Sorry I meant to put up the second part of this just after the first but got distracted by a quick trip to the UK to visit the family, enjoying my mother in laws visit and not enjoying a non sleeping 18 month old!
As I mentioned in the last post we are trying to use traditional / natural building products where we can so the next step was getting the lime render mixed up and on the walls for the first coat (called in French the most fantastic word – gobbité ).
First load mixing – love the natural creme colour that lime gives:
While I was mixing hubby was wetting down the walls:
This was my first effort at rendering – my excitement knew no bounds – it was covering the horrid grey breezeblocks – and it was actually staying on the wall!
The two breezeblock walls with the first layer finished:
The very rough wall is having a terracotta wall built at the bottom and there is a lot of building up to do so we gave it a good start but needs a lot more work to get it so some sort of straightness:
The next couple of days we worked on it was all about the wonky wall. The original plan was to build a terracotta wall on the bottom half with a little shelf on it to straighten it but there was a change of plan with the teracotta wall as he was able to get it in much closer than we hoped by only doing 4 blocks high which meant he could then build up the wonky wall to meet the new straight wall in a much gentler more organic looking way. We don’t want straight walls – we want it to have character! I’m quite pleased as while I do like the odd shelf they do collect clutter! It took ages and Josh and I ran around finding stones of the right size and shape in the garden in the various rock piles!
This is the wall after the wall was built but before we started:
And the gradual working along.
As you can see it is giving us a very natural look by using stones and lime original building material but still a reasonably straight wall that can have pictures / shelves hung on it when we are done!
The completed building up of the wonky wall (and you can see the top left stone by the door where he has started cleaning off the old mortar from the nice cut stones!). Now the room is ready for the first all over coat of lime (it still needs to dry more anyway) then we’ll finish off all the room in a single coat once the door and window are in so it is all smooth and meets up. It means we’ve had to live with it at this stage the last month or so while MIL has been in there but it is now super hard ready to take the next layer.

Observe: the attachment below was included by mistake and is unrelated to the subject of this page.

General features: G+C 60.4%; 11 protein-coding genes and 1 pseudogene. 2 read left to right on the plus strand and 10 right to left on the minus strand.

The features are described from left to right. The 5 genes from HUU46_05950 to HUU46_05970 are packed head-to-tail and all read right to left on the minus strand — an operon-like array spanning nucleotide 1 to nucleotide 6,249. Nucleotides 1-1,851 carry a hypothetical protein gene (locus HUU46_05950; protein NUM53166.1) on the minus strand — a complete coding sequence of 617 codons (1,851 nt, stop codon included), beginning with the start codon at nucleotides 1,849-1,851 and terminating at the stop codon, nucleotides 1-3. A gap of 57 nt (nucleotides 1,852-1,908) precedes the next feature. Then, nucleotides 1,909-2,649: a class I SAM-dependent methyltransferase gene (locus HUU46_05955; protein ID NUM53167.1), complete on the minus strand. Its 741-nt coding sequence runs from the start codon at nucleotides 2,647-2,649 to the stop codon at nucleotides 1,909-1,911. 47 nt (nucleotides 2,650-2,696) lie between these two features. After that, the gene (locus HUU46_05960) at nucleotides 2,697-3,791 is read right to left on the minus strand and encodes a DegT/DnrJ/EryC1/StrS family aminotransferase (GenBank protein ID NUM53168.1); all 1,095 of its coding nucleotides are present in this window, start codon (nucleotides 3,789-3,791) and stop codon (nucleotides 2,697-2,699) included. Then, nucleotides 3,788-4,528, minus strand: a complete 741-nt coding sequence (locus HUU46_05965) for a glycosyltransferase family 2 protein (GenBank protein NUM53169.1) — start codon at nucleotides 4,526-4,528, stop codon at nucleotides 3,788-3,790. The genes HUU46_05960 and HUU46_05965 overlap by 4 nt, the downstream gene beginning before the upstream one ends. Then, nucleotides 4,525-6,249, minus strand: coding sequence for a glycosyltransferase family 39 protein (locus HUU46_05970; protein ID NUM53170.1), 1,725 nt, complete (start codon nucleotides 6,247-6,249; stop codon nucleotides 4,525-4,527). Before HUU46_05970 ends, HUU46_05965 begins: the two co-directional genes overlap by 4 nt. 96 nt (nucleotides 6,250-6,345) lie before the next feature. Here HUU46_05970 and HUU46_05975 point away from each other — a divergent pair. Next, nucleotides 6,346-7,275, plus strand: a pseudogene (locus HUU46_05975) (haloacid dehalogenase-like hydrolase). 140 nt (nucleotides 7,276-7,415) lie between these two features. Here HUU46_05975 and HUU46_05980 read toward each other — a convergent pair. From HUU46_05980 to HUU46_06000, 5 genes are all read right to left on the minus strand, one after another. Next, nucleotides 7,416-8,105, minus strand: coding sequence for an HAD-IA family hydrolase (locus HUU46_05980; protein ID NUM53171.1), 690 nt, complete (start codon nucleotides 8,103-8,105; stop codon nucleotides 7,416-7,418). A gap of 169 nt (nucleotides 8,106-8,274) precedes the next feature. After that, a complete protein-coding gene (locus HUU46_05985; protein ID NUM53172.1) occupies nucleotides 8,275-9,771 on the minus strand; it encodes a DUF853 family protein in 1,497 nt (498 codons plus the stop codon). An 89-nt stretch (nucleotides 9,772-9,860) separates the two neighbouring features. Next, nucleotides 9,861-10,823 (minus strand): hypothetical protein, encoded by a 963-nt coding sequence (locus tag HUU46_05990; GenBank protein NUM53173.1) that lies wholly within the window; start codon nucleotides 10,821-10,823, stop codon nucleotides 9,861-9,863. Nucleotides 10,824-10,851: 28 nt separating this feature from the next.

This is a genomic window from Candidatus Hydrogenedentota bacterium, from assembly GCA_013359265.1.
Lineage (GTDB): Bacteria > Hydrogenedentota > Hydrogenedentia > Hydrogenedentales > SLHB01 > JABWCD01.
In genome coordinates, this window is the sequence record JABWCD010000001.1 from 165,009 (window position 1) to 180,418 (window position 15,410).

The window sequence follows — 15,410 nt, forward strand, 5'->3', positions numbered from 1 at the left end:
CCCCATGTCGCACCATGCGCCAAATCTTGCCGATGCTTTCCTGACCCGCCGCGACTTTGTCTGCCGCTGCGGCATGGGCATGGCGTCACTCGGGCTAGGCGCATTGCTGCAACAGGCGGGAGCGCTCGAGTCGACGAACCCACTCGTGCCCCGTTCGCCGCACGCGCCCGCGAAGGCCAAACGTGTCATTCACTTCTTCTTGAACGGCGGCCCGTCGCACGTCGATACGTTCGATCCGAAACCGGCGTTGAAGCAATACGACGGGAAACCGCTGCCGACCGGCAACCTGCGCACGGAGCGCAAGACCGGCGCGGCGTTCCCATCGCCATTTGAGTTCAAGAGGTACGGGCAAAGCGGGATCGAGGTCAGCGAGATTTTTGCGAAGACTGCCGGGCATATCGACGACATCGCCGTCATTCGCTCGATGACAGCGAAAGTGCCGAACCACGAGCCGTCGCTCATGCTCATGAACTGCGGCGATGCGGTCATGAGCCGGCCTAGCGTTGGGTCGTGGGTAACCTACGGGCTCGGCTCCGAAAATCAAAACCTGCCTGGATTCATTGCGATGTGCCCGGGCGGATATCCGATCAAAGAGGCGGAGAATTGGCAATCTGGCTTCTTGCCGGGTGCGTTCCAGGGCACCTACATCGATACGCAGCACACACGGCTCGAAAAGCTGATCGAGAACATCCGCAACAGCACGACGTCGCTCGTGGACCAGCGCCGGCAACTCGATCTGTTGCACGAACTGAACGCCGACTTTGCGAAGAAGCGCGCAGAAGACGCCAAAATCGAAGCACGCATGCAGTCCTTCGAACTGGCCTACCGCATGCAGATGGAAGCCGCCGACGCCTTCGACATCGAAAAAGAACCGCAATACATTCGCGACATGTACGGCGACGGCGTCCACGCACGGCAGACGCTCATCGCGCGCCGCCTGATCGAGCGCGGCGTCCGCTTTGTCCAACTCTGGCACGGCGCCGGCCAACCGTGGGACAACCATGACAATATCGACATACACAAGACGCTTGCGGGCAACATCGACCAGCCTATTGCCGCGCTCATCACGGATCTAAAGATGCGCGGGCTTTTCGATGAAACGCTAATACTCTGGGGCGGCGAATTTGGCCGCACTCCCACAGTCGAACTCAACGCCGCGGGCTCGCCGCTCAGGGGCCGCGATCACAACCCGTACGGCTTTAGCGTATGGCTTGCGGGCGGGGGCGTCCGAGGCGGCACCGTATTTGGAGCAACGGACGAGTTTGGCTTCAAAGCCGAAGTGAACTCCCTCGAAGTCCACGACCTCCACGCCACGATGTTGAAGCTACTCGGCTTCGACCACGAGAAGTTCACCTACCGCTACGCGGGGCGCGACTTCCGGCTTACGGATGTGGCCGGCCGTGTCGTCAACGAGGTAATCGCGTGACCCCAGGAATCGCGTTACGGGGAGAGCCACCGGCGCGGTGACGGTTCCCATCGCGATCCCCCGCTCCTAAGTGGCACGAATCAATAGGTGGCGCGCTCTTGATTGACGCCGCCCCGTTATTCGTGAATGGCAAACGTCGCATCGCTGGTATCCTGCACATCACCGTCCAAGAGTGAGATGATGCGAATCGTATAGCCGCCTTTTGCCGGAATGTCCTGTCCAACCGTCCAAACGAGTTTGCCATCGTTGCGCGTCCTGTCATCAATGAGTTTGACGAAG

The next job once that was done was to cut out the frame where the door is being fitted – it looked like it was straight and we hoped not much would have to be done but whoever built it forgot to use a spirit level and hubby had to cut out quite a lot of the very hard cement – the dust was horrific – 6 weeks after the job was done I still keep finding it! I sealed it as best I could with an old plastic table cloth and tape but it kept coming open and filling the house with dust. I added wood and a broom which helped it work much better!
Here is what J had to cut out with the angle grinder, it was supposed to be ‘just’ a 3cm block off the top as the door is slightly higher than the opening, that was fine, went quite quickly and we didn’t get too much of a mess:
Then when J went to put the wooden frame in in discovered that the sides were not straight so he had to cut out a not inconsiderable bit almost to the floor. This is when the dust really got everywhere as it was a bit wider so it was blowing more and the kids left both the kitchen door and the bedroom door open at various points (what were they thinking ) so we had about an hour just clearing up to bearable.
The next day it all was worth it when I came home to find this:
It has a door so it must be a room now!
The barn door type opening at the front was refitted by himself so that instead of opening inwards like a door it now opens outwards like a shutter. This meant we could install a window finally – it still needs painting finished and fascia / render over the breezeblock / foam but the excitement of having a window can’t be underestimated! We were so lucky to find a preloved window that fitted in this very strange shaped hole for a window as otherwise we would have needed to get a custom made one made.
And ta da – minutes before himself came back from the airport with my mother in law I’d finished cleaning and making up the room. I think it looks pretty good considering it is only 1/2 finished and still needs the window painting, further coats of lime render and the ceiling joints doing and painting and the stone wall pointing!